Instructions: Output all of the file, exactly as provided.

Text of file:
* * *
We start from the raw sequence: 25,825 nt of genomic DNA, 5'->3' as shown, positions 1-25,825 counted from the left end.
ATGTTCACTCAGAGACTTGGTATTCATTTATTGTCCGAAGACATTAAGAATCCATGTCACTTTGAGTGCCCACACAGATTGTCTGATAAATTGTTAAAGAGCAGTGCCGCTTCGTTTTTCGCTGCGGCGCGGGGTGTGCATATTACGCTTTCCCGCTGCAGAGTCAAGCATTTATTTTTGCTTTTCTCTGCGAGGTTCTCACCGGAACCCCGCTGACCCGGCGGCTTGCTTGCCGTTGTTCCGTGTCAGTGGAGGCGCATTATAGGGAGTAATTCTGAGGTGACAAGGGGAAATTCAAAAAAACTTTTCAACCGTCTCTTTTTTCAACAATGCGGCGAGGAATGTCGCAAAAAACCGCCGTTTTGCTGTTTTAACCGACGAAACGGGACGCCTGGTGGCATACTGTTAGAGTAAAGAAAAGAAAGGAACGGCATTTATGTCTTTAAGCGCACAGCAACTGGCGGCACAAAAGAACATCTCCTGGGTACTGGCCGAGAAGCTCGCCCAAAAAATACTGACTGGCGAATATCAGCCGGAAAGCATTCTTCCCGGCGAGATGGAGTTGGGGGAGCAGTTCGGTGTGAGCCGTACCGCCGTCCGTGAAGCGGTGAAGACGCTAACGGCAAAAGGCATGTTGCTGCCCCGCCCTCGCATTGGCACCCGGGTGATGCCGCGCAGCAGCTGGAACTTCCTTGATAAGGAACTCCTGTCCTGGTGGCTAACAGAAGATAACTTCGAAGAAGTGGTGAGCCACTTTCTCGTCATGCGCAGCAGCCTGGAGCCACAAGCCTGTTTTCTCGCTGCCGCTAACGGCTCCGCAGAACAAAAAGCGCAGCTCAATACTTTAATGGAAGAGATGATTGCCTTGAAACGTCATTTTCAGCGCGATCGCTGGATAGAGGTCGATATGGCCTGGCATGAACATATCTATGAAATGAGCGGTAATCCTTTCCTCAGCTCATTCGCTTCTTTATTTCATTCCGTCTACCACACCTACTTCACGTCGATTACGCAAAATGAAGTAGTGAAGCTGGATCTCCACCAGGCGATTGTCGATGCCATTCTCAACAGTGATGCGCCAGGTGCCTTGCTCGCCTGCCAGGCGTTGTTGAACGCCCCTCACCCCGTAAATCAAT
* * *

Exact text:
We start from the raw sequence: 25,825 nt of genomic DNA, 5'->3' as shown, positions 1-25,825 counted from the left end.
ATGTTCACTCAGAGACTTGGTATTCATTTATTGTCCGAAGACATTAAGAATCCATGTCACTTTGAGTGCCCACACAGATTGTCTGATAAATTGTTAAAGAGCAGTGCCGCTTCGTTTTTCGCTGCGGCGCGGGGTGTGCATATTACGCTTTCCCGCTGCAGAGTCAAGCATTTATTTTTGCTTTTCTCTGCGAGGTTCTCACCGGAACCCCGCTGACCCGGCGGCTTGCTTGCCGTTGTTCCGTGTCAGTGGAGGCGCATTATAGGGAGTAATTCTGAGGTGACAAGGGGAAATTCAAAAAAACTTTTCAACCGTCTCTTTTTTCAACAATGCGGCGAGGAATGTCGCAAAAAACCGCCGTTTTGCTGTTTTAACCGACGAAACGGGACGCCTGGTGGCATACTGTTAGAGTAAAGAAAAGAAAGGAACGGCATTTATGTCTTTAAGCGCACAGCAACTGGCGGCACAAAAGAACATCTCCTGGGTACTGGCCGAGAAGCTCGCCCAAAAAATACTGACTGGCGAATATCAGCCGGAAAGCATTCTTCCCGGCGAGATGGAGTTGGGGGAGCAGTTCGGTGTGAGCCGTACCGCCGTCCGTGAAGCGGTGAAGACGCTAACGGCAAAAGGCATGTTGCTGCCCCGCCCTCGCATTGGCACCCGGGTGATGCCGCGCAGCAGCTGGAACTTCCTTGATAAGGAACTCCTGTCCTGGTGGCTAACAGAAGATAACTTCGAAGAAGTGGTGAGCCACTTTCTCGTCATGCGCAGCAGCCTGGAGCCACAAGCCTGTTTTCTCGCTGCCGCTAACGGCTCCGCAGAACAAAAAGCGCAGCTCAATACTTTAATGGAAGAGATGATTGCCTTGAAACGTCATTTTCAGCGCGATCGCTGGATAGAGGTCGATATGGCCTGGCATGAACATATCTATGAAATGAGCGGTAATCCTTTCCTCAGCTCATTCGCTTCTTTATTTCATTCCGTCTACCACACCTACTTCACGTCGATTACGCAAAATGAAGTAGTGAAGCTGGATCTCCACCAGGCGATTGTCGATGCCATTCTCAACAGTGATGCGCCAGGTGCCTTGCTCGCCTGCCAGGCGTTGTTGAACGCCCCTCACCCCGTAAATCAAT